Vision, opportunity expanding for Google Glass
Steve Lee understands the hesitation some folks have about Google Glass.
When he saw an early version of the concept, a pair of augmented-reality glasses that users could wear to enhance their everyday lives, he thought it was crazy.
The specs were bulky. Uncomfortable. Not stylish.
That did not stop him from jumping to the project three years ago. The Slater, Iowa, native, who worked on the tech giant's first mobile applications including Maps, now directs the Glass project.
“It seemed a bit crazy at the time,” said Lee, 40. “But I saw a vision that this could be compelling. I could see how it could become a whole new way for people to interact if we could achieve some technical feats.”
Those technical feats have started to appear, and Lee, director of product management for Glass, envisions a day when consumers buy the specs from store shelves. He says the device someday will revolutionize industries, including health care and education.
Some teachers and developers who paid the $1,500 price tag are showing off what might be possible. Others, such as the leaders of Iowa State University's virtual reality program, say they cannot wait to see what is possible when students build products for the wearable computer. Glass is similar to a smartphone in that developers can build applications for it.
Privacy and security concerns must be addressed for the product to gain approval of government bodies. For now, users turn on Glass by using a simple head motion or tapping on the device. They can record or snap a picture, among other things, using a voice command.
Because of this, some government officials are closely watching Glass, aiming to determine security and privacy violations that nonusers may face.
In May, eight members of the House's bipartisan Privacy Caucus sent Google co-founder Larry Page a letter spelling out concerns, including the potential of facial recognition technology to expose nonusers' personal information; Google's ability to collect user information; and how privacy comes into play with third-party application developers.
Lee said the device's design negates the concern that users will take pictures or video of nonusers without consent.
“When recording with Glass, the display is always active,” Lee said. “Observers can see the light is on. You have to stare at people to record them.”
The Google Glass Explorer program sold the device to about 2,000 developers who attended Google's annual I/O developers conference. After that, the device was offered to about 8,000 Twitter users whose selection was based on a contest.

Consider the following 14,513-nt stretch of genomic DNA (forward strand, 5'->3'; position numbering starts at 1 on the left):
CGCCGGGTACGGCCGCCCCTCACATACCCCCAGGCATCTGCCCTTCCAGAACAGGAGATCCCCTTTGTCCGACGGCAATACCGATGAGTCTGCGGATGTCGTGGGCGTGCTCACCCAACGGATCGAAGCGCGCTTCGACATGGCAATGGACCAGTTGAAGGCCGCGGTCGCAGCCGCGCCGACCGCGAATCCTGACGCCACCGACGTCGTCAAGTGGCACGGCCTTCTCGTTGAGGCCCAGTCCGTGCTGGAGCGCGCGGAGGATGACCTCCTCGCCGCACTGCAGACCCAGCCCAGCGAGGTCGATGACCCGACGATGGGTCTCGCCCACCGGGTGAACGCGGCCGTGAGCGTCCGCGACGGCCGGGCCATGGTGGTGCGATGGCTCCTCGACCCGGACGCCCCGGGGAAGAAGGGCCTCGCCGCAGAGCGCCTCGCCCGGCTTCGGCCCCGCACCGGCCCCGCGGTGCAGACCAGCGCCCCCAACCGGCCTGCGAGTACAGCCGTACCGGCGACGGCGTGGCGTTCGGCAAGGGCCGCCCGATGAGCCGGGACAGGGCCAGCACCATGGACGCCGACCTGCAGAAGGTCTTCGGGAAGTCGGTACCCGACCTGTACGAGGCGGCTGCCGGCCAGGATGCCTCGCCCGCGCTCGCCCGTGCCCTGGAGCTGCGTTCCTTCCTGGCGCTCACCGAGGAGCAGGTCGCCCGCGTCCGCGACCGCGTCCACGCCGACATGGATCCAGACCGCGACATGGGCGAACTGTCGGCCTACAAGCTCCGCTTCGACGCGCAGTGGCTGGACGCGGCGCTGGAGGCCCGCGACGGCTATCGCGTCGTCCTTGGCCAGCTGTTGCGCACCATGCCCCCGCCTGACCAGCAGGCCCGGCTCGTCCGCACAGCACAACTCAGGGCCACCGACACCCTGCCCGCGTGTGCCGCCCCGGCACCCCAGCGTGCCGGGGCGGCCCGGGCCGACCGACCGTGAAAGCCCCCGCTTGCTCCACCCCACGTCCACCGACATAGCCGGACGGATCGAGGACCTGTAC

The program has created a diverse base to test the device in many real-world settings. Though some people may be uncomfortable wearing computers, the experience is not nearly as off-putting for those who grew up around technology.
Allistair Lee in Ames, Iowa, said he barely notices his device.
“People are going to be skeptical,” said Lee, 26, an Iowa State student. “With new technology, people are always trying to adapt.”
Lee, who is pursuing a master's degree in crop production and physiology, said Google Glass's possibilities are endless.
“Technology is evolving,” Allistair Lee said. “We are probably just scratching the surface. There are a lot of different things you can do.”
Show commenting policy
TribLive commenting policy
You are solely responsible for your comments and by using TribLive.com you agree to our Terms of Service.
We moderate comments. Our goal is to provide substantive commentary for a general readership. By screening submissions, we provide a space where readers can share intelligent and informed commentary that enhances the quality of our news and information.
While most comments will be posted if they are on-topic and not abusive, moderating decisions are subjective. We will make them as carefully and consistently as we can. Because of the volume of reader comments, we cannot review individual moderation decisions with readers.
We value thoughtful comments representing a range of views that make their point quickly and politely. We make an effort to protect discussions from repeated comments either by the same reader or different readers.
We follow the same standards for taste as the daily newspaper. A few things we won't tolerate: personal attacks, obscenity, vulgarity, profanity (including expletives and letters followed by dashes), commercial promotion, impersonations, incoherence, proselytizing and SHOUTING. Don't include URLs to Web sites.
We do not edit comments. They are either approved or deleted. We reserve the right to edit a comment that is quoted or excerpted in an article. In this case, we may fix spelling and punctuation.
We welcome strong opinions and criticism of our work, but we don't want comments to become bogged down with discussions of our policies and we will moderate accordingly.
We appreciate it when readers and people quoted in articles or blog posts point out errors of fact or emphasis and will investigate all assertions. But these suggestions should be sent via e-mail. To avoid distracting other readers, we won't publish comments that suggest a correction. Instead, corrections will be made in a blog post or in an article.
- Hyundai recalls 883K Sonatas to fix gear shifters
- State to seek comments on drilling below Loyalsock State Forest
- Lenders could move against Anchor Hocking as extension expires
- Sprint CEO weighs price cuts
- Chevron gains approval for $1B refinery project
- Vigorous economy growing roots
- Fed offers a dual message on health of economy
- 11,000 Kawasaki vehicles recalled for injury risk
- Hiring in shale industry shifts to engineering, construction workers
- Consol Energy posts $25 million loss despite gas gains
- Hotels, restaurants lead job additions in Pittsburgh region